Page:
Aerspace Manufacturing Facility Redesign

In today's marketplace, Lean and Six Sigma can be attractive solutions for businesses looking for new ways to increase their competitive edge. And, with a sluggish economy fueling the trend, you end up with businesses increasingly interested in turning a laser focus on ways to increase efficiency and reduce costs.

Continuous process improvement programs like Lean and Six Sigma, can really help deliver results.

Spendthrifts of the past are now focusing their efforts on reducing capital investments or delaying new construction altogether, opting instead to improve existing operations and facilities. Want to know more?

Lean is a systematic approach of identifying and eliminating waste and maximizing the use of available resources, while Six Sigma relies heavily on process data and statistical tools to improve quality. Combining the two programs results not only in more efficient operations, but also a better product. Toyota and GE are two companies most well-known for successfully implementing Lean Six Sigma strategies to improve their operations.

Although traditionally used in the manufacturing industry, we’re applying these same principles to the Architecture, Engineering and Construction industry -- and we're pretty excited about the results we're seeing. Process improvement specialists work closely with clients to incorporate this lean-style of thinking into facility design, with an overall goal of offering design solutions that reduce capital expenditures by making improvements to existing processes whenever possible. In some cases, this has allowed client to delay a capital project for several years, maximizing savings.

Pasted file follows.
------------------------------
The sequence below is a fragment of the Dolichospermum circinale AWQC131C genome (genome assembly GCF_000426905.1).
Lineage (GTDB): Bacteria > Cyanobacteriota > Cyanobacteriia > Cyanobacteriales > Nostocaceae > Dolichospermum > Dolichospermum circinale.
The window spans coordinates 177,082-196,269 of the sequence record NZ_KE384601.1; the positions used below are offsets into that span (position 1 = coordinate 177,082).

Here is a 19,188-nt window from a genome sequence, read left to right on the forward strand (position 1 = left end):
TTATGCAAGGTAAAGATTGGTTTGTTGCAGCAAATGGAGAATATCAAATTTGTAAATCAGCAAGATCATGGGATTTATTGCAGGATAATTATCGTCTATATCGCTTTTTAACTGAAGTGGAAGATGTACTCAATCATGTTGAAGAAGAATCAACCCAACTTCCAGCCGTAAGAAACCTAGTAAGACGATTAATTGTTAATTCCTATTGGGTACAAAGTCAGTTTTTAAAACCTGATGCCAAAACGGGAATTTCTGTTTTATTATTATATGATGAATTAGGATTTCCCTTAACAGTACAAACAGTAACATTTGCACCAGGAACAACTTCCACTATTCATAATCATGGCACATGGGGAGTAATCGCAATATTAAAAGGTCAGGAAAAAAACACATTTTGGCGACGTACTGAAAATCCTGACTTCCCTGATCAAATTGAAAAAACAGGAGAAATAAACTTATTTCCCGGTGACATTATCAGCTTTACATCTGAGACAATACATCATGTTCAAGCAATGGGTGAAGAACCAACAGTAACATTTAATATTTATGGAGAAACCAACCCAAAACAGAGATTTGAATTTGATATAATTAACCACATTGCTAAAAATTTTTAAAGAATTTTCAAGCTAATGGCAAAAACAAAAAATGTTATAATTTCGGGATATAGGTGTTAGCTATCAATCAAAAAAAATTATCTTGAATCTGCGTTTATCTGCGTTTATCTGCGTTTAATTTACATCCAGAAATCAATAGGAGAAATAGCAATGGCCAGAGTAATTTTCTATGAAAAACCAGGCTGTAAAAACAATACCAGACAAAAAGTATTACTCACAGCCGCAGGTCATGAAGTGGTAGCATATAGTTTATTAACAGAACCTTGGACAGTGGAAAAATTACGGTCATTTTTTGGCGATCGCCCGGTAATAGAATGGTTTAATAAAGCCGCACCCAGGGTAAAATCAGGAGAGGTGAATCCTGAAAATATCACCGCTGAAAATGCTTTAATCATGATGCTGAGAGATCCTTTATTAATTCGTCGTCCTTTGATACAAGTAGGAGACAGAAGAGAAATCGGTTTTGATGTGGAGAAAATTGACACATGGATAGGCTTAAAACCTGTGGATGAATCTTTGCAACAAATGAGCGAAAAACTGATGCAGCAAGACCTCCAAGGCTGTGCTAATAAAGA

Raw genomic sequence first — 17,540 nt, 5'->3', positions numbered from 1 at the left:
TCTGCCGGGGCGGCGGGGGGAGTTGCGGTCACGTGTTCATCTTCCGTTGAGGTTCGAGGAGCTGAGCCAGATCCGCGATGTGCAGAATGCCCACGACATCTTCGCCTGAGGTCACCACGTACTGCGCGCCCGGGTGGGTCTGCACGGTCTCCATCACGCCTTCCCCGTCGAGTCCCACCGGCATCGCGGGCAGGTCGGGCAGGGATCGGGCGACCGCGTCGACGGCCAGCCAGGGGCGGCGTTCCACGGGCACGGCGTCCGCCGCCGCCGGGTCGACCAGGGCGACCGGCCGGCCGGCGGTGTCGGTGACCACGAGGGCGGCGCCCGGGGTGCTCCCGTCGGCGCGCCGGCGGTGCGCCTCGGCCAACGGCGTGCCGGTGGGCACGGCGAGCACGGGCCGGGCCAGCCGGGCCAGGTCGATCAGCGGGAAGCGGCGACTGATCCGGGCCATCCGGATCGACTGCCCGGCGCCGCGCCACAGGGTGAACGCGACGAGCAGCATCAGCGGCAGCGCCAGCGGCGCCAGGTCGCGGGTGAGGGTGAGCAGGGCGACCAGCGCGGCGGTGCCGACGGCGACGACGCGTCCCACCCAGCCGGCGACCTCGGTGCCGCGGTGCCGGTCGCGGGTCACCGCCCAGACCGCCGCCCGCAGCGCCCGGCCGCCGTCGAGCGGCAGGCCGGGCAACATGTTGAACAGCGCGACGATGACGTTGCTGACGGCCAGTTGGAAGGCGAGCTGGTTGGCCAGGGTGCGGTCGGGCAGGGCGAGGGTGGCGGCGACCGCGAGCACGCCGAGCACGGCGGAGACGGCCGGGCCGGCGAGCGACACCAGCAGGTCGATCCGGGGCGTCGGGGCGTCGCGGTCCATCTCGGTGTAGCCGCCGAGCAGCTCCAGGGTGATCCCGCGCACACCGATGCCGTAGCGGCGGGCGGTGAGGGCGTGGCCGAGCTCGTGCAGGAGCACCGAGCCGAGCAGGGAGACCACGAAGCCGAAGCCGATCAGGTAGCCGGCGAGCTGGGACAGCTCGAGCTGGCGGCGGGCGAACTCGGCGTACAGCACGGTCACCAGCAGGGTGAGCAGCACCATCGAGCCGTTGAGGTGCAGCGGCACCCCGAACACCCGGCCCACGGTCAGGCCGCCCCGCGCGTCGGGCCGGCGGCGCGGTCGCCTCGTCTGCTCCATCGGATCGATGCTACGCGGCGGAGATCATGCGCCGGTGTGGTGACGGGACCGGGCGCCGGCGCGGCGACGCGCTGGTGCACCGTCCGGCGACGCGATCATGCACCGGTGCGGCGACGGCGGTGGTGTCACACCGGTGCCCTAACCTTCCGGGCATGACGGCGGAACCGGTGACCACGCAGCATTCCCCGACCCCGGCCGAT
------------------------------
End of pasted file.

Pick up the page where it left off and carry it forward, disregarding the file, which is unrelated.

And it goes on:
Want an example? We recently provided engineering and planning services for a new aerospace manufacturing facility, depicted in the computer model above. The goal was to develop a facility layout capable of meeting performance requirements, while minimizing operating and investment costs. The design needed to offer flexibility for future expansion with minimal disruption to existing operations.

By working closely with the client to understand their unique processes, the team developed a more efficient workflow that reduced the facility footprint by 20 percent. Their solution included a phased construction approach that will allow the client to meet future rate changes with minimal impact to existing operations and postpone additional capital investments. This reduced the overall project cost by approximately 15 percent and the initial capital expenditure by 25 percent. Results like that make clients happy – no matter what your industry.

Are you using process improvement systems? If so, what kind are you using and what kind of results are you seeing?

If you want to learn more about using process improvement programs like Lean and Six Sigma to improve your business, contact us.